there would have to be a switch-off from VHF television—bands 1 and 3—to enable UHF television, which has 625 lines, to go ahead. Perhaps it was a Labour Government. This Government must also make a decision sooner or later. If they leave it too long, a Conservative Government will make it in three, four or five years; possibly sooner, depending on industrial action.
The Government are going to have to address the question of analogue switch-off, which is a major omission that has not yet been addressed. I am now tired; I have spoken at length and shall now be seated.
As the hon. Member for Esher and Walton informed us, the amendment would place a similar requirement on Ofcom to one that is in force under section 33 of the Broadcasting Act 1996, upon which his distinguished fingerprints are clear. Section 33 requires the Secretary of State to keep under review the development of digital terrestrial television, the availability of existing analogue services in digital form and the possession of digital receiving equipment in order to decide when analogue services should be switched off. For that purpose, the 1996 Act requires the Secretary of State to ask the ITC and the BBC for a report on or before the fourth anniversary of the day on which the first television multiplex was granted.
The hon. Member for Esher and Walton will be pleased to learn that I made a formal request to the ITC and to the BBC in December 2001 jointly to undertake a review into the progress towards switchover, and that report must be submitted to me within 12 months. We have heard some fascinating contributions on this important issue. During the course of the substantive communications Bill, we shall hear many more informed contributions, but in the context of the Bill, the Government oppose the new clause.
I am most grateful for the positive contributions from all those who have participated in the debate, and I am especially grateful for the contributions from my hon. Friends.
I welcome the comments by the hon. Members for Sittingbourne and Sheppey and for Milton Keynes, North-East. As my hon. Friend the Member for Lichfield said, we are considering various types of communication such as television, internet and mobile phones. As the useful document circulated by the Parliamentary Office of Science and Technology states, using television as a monitor for viewing internet content is something that all of us would support and approve. It can only help the Government to achieve greater take-up of digital television if we can encourage digital television operators to provide full internet access through set-top boxes using the phone line to send and receive data. That is something of which we are mindful.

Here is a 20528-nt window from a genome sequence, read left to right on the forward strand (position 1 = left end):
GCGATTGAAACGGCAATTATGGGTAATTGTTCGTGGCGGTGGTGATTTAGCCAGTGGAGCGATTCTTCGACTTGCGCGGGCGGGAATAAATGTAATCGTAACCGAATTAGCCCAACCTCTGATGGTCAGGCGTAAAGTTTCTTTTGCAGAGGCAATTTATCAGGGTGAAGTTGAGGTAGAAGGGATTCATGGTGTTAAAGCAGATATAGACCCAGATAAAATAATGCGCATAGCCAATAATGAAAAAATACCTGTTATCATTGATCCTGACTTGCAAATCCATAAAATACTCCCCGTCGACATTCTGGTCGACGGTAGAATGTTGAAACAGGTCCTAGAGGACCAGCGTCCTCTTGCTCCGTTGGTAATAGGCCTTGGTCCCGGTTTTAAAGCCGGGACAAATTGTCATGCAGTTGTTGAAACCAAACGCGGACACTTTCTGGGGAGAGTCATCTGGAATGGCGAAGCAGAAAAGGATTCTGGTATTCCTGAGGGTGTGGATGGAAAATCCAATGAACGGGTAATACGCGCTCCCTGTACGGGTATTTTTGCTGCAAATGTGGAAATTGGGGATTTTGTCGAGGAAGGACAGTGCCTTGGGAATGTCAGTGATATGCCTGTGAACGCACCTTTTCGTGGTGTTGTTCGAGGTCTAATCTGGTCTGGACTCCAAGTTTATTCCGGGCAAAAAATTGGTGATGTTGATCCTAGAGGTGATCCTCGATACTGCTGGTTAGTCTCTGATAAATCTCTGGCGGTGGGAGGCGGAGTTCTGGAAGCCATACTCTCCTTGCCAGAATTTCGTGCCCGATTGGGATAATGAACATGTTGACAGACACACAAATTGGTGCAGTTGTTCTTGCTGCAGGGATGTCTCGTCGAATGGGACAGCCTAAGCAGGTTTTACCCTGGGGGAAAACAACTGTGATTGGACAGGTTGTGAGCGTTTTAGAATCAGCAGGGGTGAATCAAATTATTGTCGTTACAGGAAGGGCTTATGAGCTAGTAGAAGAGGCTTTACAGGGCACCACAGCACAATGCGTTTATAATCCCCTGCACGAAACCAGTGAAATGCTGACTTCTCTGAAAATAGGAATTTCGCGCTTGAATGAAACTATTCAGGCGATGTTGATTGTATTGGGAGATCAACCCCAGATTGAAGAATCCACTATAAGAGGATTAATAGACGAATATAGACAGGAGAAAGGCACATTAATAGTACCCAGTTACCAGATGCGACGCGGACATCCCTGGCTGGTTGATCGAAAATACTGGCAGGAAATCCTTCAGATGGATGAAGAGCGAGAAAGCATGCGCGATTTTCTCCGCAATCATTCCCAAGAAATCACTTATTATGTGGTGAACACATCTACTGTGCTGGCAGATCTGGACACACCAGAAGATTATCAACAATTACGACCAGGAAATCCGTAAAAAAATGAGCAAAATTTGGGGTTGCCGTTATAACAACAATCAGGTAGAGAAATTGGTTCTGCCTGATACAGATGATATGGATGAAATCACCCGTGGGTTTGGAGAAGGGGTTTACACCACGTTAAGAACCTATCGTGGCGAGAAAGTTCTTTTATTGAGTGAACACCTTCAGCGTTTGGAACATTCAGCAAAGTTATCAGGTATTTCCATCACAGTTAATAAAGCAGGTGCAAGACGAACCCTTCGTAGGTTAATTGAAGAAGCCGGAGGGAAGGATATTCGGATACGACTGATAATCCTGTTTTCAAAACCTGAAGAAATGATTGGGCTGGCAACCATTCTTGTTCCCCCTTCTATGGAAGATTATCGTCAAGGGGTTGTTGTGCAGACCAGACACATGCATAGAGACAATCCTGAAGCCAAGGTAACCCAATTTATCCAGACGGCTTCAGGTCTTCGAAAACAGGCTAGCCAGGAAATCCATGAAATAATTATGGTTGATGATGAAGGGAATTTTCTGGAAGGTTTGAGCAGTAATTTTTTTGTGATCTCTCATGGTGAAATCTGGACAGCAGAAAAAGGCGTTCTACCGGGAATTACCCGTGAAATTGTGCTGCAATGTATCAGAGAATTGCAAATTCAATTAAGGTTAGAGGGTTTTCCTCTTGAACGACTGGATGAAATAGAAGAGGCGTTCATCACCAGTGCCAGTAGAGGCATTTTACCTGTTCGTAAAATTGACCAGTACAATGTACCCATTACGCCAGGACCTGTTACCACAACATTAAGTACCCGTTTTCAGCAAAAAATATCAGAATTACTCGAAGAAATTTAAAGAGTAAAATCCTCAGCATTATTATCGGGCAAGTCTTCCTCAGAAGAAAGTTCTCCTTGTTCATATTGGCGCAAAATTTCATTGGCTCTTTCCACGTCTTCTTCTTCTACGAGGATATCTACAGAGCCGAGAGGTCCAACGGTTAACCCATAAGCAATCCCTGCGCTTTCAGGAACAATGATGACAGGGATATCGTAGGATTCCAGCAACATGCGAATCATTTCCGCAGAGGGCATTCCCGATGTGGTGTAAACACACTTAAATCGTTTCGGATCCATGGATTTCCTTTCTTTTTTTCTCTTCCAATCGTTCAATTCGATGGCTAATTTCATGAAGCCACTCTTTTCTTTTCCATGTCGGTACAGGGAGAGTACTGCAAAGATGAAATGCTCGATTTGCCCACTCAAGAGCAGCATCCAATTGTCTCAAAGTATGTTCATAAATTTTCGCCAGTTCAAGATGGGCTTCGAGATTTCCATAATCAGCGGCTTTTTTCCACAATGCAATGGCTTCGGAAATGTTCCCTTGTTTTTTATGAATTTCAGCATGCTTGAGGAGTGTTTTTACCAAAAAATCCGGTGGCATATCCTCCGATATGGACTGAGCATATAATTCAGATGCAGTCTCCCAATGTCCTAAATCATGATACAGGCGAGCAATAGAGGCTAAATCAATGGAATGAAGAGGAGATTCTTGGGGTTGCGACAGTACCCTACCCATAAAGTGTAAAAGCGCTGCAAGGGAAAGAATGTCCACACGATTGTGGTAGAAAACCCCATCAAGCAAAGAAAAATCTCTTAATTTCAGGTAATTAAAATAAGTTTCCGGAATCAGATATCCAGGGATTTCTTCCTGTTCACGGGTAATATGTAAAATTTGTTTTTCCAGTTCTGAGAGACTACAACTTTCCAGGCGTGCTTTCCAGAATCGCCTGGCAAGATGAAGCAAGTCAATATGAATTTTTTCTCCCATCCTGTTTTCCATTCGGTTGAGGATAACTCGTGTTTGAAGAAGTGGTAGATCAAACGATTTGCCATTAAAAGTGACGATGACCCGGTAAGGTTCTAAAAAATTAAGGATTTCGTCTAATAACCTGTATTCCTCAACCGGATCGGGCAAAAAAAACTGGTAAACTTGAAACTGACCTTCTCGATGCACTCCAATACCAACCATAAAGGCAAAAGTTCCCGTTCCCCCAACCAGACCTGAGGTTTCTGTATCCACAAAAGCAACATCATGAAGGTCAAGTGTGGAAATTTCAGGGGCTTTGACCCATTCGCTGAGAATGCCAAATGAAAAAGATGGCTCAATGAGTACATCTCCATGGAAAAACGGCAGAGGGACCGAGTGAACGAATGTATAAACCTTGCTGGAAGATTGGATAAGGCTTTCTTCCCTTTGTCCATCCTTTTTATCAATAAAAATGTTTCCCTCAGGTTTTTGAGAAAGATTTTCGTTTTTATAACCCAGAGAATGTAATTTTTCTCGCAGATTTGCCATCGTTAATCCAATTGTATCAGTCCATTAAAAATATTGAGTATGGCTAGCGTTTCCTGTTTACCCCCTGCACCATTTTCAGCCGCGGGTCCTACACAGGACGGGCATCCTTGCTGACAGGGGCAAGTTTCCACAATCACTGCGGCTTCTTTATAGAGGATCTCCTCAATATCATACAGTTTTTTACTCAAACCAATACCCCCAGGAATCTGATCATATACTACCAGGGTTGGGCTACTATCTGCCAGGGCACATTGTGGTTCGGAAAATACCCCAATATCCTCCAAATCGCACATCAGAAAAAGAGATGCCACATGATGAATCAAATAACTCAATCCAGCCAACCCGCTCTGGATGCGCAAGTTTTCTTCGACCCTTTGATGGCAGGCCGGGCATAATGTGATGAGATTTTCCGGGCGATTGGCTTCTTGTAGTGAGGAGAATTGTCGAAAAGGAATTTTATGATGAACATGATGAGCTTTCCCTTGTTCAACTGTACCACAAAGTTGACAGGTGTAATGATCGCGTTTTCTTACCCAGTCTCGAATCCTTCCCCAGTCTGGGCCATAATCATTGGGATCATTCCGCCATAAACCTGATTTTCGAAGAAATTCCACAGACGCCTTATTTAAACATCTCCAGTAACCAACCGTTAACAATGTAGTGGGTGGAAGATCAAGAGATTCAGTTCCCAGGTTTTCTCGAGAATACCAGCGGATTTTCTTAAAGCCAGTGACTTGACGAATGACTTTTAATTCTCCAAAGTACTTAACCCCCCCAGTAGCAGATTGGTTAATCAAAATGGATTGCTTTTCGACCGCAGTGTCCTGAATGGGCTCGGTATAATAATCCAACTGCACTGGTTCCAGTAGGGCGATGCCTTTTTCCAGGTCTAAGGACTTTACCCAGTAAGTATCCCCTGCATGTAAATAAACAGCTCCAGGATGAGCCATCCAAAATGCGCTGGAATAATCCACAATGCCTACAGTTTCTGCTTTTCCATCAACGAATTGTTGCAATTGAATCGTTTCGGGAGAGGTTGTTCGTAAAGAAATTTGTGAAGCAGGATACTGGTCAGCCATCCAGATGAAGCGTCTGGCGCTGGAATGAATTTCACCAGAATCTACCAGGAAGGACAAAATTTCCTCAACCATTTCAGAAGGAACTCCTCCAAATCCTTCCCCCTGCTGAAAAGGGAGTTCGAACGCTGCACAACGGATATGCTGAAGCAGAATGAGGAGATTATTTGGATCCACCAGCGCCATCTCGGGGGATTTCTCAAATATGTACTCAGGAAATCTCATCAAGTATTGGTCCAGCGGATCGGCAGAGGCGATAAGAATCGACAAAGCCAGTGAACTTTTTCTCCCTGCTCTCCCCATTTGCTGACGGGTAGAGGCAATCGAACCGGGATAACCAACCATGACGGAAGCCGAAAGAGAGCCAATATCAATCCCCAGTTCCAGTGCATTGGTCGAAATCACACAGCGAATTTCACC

We can argue, although this is not the context in which to do so, what the take-up by consumers should be. My hon. Friend the Member for Esher and Walton did that when he was the Minister responsible for the Broadcasting Act 1996. It is important to place on the record that we want the Government to ensure that Ofcom has a duty to make these proposals, and we would want to proceed with the vote.
Question put, That the clause be read a Second time:—
The Committee divided: Ayes 5, Noes 8.
On behalf of the Committee, I thank the Officers of the House, the police, the Hansard staff and all concerned who have facilitated the Committee's discussions.
Committee rose at five minutes to Six o'clock.